Rethinking Literacy in 2023

We get a “Literacy” DO-OVER : Guided Reading UPDATE for 2023

And a FREE Balanced Literacy Resource to get you STARTED!

2023 is the Year of LITERACY!

Because 2022 was so BAD….we get  DO-OVER!

We get a “LITERACY ” do-Over”!

Keep reading to the bottom for a FUN FREEBIE

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Rethinking Literacy in 2023

Rethinking Literacy in 2023

Ready to UPDATE your literacy block? 

Balanced Literacy: Here is your NEW YEAR’s PLAN!

*DISCLAIMER…  I know the Science of Reading is the NEW “go-to” for teaching Reading.

I AM NOT AN EXPERT! I am learning. I have been teaching reading to FIRST GRADERS for 30+ Years. AND I AM ALWAYS  LEARNING. SO… I hope YOU are open to new ideas & “reusing” OLD ideas to help our “littles” learn. If this helps YOU – Yeah! ( Jan. 2023). 

This series will focus on the components of a complete BALANCED LITERACY program. We will focus on clear and concise definitions. Definitions that educators can discuss in collaborations. A “common language” where we can learn from each other and with each other.

The 8 components we will focus on are:

  1. Read Alouds
  2. Shared Reading
  3. Guided Reading
  4. Independent Reading
  5. Modeled / Interactive Writing
  6. Shared Writing
  7. Guided Writing / Writer’s Workshop
  8. Word Work

Each week we will focus on one area of Balanced Literacy and share experiences,  teacher tips, and resources to support and expand our Balanced Literacy repertoire.


This week:   Guided  Reading.

Week 1:  We discussed Read Alouds.

Week 2: We discussed   Shared Reading.

This week we jump into GUIDED READING.

Let’s talk to teachers about Guided Reading.

Gay Su Pinnell and Irene Fountas  Video by: Kemberly Meriwether

Guided reading is subject to many interpretations, but Burkins & Croft (2010) identify these common elements:

  • Working with small groups
  • Matching student reading ability to text levels
  • Giving everyone in the group the same text
  • Introducing the text
  • Listening to individuals read
  • Prompting students to integrate their reading processes
  • Engaging students in conversations about the text

The goal is to help students develop strategies to apply independently. Work focuses on processes integral to reading proficiently, such as cross-checking print and meaning information, rather than on learning a particular book’s word meanings. (For example, a student might see an illustration and say “dog” when the text says puppy, but after noticing the beginning /p/ in puppy, correct the mistake.) During guided reading, teachers monitor student reading processes and check that texts are within students’ grasps, allowing students to assemble their newly acquired skills into a smooth, integrated reading system (Clay, p.17)

There has been a LOT of new research into GUIDED READING and SMALL GROUP reading for skills and strategies. I suggest YOU do some research into HOW to make small group reading work for YOU. SOR is a great place to start. GOOGLE IT! 🙂 

Here are some  SOR resources to help you start:

Emily Garcia    Education to the Core

Amanda Richarson  Mrs. Richardson’s Class

Tara West   Little Minds at Work


The Guided Reading Table

Guided Reading Table

What does a guided reading lesson look like?

It varies based on reading level, but here’s a general structure for a 15-20 minute lesson.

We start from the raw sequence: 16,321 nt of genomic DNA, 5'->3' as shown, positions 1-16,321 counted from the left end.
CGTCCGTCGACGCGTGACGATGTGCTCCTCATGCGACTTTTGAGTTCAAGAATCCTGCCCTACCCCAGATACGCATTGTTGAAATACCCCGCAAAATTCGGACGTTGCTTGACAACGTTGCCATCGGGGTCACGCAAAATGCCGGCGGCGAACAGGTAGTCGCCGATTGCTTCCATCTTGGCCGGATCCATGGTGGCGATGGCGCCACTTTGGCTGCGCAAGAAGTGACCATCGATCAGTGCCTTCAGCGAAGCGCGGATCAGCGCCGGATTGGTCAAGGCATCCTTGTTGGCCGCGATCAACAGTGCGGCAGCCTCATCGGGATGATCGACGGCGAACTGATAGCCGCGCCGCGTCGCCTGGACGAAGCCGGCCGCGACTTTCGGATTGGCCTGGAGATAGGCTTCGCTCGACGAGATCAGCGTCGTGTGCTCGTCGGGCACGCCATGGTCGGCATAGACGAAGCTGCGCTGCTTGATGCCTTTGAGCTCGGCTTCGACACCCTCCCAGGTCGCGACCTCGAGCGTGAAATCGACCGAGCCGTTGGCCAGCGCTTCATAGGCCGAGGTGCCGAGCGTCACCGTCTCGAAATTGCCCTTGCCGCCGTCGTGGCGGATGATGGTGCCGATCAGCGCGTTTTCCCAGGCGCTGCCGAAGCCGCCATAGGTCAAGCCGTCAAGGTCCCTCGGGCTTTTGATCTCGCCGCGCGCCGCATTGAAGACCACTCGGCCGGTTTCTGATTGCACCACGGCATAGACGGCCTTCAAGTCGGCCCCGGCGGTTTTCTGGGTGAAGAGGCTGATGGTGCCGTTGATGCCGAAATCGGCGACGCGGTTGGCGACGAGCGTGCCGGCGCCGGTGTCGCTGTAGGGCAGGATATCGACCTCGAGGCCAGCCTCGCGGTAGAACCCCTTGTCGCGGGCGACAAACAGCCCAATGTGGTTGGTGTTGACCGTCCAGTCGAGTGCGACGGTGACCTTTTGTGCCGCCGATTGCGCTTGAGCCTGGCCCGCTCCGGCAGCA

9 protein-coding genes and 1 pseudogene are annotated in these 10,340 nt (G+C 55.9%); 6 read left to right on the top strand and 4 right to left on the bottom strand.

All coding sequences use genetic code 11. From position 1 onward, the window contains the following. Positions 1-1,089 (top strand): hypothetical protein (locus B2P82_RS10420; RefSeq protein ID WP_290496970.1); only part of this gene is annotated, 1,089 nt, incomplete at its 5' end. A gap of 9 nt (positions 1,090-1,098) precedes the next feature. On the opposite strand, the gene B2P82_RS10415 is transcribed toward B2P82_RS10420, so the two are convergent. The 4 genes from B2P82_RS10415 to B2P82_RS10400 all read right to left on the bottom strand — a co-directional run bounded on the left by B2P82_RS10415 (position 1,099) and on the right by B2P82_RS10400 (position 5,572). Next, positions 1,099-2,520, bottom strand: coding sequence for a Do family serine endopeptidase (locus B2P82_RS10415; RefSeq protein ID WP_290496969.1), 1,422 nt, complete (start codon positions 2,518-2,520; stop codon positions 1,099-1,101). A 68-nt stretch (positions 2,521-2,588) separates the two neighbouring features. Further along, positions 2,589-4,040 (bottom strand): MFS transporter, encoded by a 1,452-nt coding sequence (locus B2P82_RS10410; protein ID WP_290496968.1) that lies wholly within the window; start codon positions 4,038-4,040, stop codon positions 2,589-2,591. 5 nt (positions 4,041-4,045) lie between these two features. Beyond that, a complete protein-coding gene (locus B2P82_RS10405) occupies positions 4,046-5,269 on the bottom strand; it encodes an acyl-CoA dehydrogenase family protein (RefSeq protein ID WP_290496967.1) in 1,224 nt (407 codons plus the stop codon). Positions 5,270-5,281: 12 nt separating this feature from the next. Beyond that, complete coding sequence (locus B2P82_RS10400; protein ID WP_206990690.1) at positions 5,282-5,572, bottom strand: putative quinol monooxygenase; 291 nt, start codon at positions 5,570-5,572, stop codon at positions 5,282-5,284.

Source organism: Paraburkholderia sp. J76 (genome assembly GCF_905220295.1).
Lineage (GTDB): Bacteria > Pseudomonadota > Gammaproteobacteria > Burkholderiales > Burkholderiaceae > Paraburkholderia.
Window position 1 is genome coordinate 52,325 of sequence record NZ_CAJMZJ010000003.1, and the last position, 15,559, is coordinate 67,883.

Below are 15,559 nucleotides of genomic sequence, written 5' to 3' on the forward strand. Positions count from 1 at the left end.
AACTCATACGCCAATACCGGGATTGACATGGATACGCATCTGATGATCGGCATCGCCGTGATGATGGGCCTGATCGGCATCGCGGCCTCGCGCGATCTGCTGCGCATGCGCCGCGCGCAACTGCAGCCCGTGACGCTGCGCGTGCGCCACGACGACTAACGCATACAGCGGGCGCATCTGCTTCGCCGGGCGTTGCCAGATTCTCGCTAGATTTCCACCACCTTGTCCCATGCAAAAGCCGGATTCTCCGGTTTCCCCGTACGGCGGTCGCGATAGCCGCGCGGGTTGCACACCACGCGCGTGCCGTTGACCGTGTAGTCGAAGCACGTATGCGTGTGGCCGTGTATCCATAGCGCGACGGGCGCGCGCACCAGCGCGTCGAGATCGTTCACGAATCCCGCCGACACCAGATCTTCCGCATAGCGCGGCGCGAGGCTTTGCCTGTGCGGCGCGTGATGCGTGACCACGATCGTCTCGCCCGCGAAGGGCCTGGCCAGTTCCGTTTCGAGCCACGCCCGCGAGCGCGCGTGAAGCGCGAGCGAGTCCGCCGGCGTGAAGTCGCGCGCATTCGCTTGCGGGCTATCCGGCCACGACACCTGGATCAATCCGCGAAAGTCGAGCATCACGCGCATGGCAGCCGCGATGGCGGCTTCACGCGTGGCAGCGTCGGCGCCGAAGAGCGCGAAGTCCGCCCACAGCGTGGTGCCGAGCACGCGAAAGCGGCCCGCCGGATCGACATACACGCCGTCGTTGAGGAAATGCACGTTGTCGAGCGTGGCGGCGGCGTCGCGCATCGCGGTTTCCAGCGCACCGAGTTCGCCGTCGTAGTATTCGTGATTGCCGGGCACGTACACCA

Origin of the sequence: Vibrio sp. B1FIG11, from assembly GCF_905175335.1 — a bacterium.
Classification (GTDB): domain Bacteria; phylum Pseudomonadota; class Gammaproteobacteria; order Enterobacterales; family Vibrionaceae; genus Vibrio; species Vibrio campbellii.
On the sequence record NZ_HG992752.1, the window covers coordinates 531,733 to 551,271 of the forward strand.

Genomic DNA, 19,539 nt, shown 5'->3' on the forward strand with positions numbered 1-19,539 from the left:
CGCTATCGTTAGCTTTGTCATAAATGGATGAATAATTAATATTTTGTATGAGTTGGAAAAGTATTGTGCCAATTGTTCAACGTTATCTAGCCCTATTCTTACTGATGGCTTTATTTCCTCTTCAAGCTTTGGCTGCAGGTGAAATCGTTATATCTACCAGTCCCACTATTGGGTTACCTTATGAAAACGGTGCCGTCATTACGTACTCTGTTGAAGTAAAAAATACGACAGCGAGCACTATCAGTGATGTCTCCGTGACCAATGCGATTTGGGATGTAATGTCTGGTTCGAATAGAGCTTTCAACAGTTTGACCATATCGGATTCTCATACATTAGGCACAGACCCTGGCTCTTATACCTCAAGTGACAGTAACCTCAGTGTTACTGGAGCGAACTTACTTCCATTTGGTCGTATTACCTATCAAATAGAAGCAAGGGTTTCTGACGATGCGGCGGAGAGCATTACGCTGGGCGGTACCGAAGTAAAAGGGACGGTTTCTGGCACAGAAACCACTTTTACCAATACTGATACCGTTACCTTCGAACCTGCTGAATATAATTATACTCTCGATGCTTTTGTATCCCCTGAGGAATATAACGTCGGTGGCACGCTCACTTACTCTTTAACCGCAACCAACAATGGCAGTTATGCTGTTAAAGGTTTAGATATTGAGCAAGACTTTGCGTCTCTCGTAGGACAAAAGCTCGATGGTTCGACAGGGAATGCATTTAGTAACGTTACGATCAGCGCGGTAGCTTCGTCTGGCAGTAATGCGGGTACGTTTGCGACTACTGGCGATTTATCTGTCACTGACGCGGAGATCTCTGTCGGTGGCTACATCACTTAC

• Students re-read familiar texts for several minutes. This is a great way to promote fluency!
  • For just a minute or so, the students practice previously learned sight words.
  • The teacher introduces the text.
  • The students read the text out loud or silently while the teacher coaches. They do not take turns reading; instead, each child reads the text in its entirety.
  • The teacher leads a discussion of the text.
  • The teacher makes 1-2 teaching points.
  • If time allows, students do a few minutes of word work or guided writing.

The Measured Mom

Scholastic has 4 Tips for Guided Reading Success:

  1. Establish Routines. Routines for The Lesson format ( this helps with TIME constraints ), routines for when Guided reading happens, AND routines for what the OTHER students are doing while the teacher is teaching at the table.

2. Make SMART  text choices. The text should provide multiple opportunities for students to apply strategies and skills you have identified for the group.

3.  Dive into INSTRUCTION. Before, during & after reading.

3.  Assess and Be Flexible.   Your groups should be fluid and should change as your students’ instructional needs change. That’s where informal and formal assessments come in handy.

Tips for Creating Miniature Guided Reading Anchor Charts

Conversations in Literacy

The Next Steps In Guided Reading

Kindergarten Chaos


Does guided reading stress you out? Are you having a hard time getting everyone back to your table and teaching tthem meaningful lessons? This post will offer a simple approach to guided reading that helps your to make a plan, organize yourself, and stay relatively stress free. Perfect for first, second and third grade reading teachers. {1st, 2nd, 3rd, grade, elementary school, reading, guided reading}

Guided Reading STRESS?

Learning Lessons  With Amy Labrasciano

These literacy posts may help in YOUR Balanced Literacy journey.

Balanced Literacy

Read At Home

Flexible Seating

Read Alouds

Reading at Home

These Guided Reading resource books for TEACHERS may be helpful for YOUR reading.

The Next Step Forward in Guided Reading: An Assess-Decide-Guide Framework for Supporting Every Reader



Reading Strategies (Amazon) 

So…Leave me a comment… What does GUIDED READING look like in YOUR classroom?


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